Horticulture student selected for Virginia Tech’s summer research program

May 25, 2017
Harry Ellorin holding a tray of tomato plants in a greenhouse

Harry Ellorin loves all things green, making the Tidewater Community College student a perfect fit for a highly competitive summer program called Securing Our Food: A Summer Undergraduate Research Experience at Virginia Tech.

The horticulture student will earn $4,500 and spend 10 weeks working to develop solutions to our food, fiber and fuel needs of the future. He will live on campus, work with faculty mentors and do hands-on research at the university.

“This is great for me, as I don’t have any research or lab experience. It’s an opportunity to be part of the Tech community and see if it’s a good fit for me,” he said.

Ellorin’s passion for food started while he was at Green Run High taking culinary classes through Virginia Beach Technical and Career Education Center. He continued pursuing this path on a full scholarship at Johnson & Wales University in North Carolina. After earning his bachelor’s degree, he changed course.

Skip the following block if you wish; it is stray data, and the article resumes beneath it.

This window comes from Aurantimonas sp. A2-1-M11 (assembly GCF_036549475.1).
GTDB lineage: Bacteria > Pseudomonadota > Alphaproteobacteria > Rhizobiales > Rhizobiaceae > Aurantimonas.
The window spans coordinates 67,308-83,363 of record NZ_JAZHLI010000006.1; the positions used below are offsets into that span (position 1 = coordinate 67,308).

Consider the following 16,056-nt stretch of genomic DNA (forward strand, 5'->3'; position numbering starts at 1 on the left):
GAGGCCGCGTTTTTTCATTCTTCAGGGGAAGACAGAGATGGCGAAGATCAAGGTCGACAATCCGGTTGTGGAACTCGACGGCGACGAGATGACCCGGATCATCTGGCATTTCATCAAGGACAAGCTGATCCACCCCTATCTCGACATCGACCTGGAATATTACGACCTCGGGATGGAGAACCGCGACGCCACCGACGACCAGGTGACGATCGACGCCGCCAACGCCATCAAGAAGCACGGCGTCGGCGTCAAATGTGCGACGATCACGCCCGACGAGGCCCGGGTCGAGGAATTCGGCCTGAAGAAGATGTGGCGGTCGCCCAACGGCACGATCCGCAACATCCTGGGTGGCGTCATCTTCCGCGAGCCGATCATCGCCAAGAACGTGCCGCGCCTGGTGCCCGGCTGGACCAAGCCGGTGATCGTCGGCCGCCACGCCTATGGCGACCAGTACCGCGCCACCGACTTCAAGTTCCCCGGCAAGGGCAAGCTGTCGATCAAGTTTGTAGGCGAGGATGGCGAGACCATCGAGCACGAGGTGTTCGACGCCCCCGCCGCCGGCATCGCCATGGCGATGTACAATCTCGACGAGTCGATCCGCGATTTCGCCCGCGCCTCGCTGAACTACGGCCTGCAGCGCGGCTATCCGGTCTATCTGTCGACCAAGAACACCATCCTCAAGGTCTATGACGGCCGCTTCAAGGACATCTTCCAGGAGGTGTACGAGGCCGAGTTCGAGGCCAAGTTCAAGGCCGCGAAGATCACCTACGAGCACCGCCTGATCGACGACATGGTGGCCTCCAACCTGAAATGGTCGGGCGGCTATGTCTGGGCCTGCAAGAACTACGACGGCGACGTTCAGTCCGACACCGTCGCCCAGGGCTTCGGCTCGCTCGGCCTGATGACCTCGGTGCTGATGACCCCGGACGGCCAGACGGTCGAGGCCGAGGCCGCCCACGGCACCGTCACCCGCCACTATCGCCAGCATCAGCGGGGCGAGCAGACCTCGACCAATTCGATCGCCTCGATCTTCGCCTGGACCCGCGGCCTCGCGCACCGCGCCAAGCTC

“I found out that I was more interested in growing organic produce and fresh herbs, than preparing meals in a commercial kitchen,” Ellorin said. “That led me to consider food stability and production.”

Ellorin came to TCC after earning a scholarship from the Virginia Society of Landscape Designers. An avid outdoorsman, Ellorin is now pursuing an Associate of Applied Science in Horticulture with plans to specialize in landscape design. He learned about the Virginia Tech programs thanks to Professor Kristina Bezanson.

“She is very encouraging and always inspires me to keep on learning,” Ellorin said. “I never would have known about this opportunity if not for my professors and the Horticulture Club.”

Much of his summer experience will be in a lab, focusing on molecular-level work to help delineate the mechanisms plants use to combat pests and pathogens. Weekly workshops will focus on important issues, including organic farming and regulation of transgenic plants.

During the later part of the fellowship, Ellorin will work at one of Virginia Tech’s Agricultural Research and Extension Centers. He hopes to participate in research on urban storm water control, a major concern for Hampton Roads.

“It’s my goal to design spaces that incorporate nature in urban settings,” he said. “I hope to inspire others to see how important plants are to our health and environment.”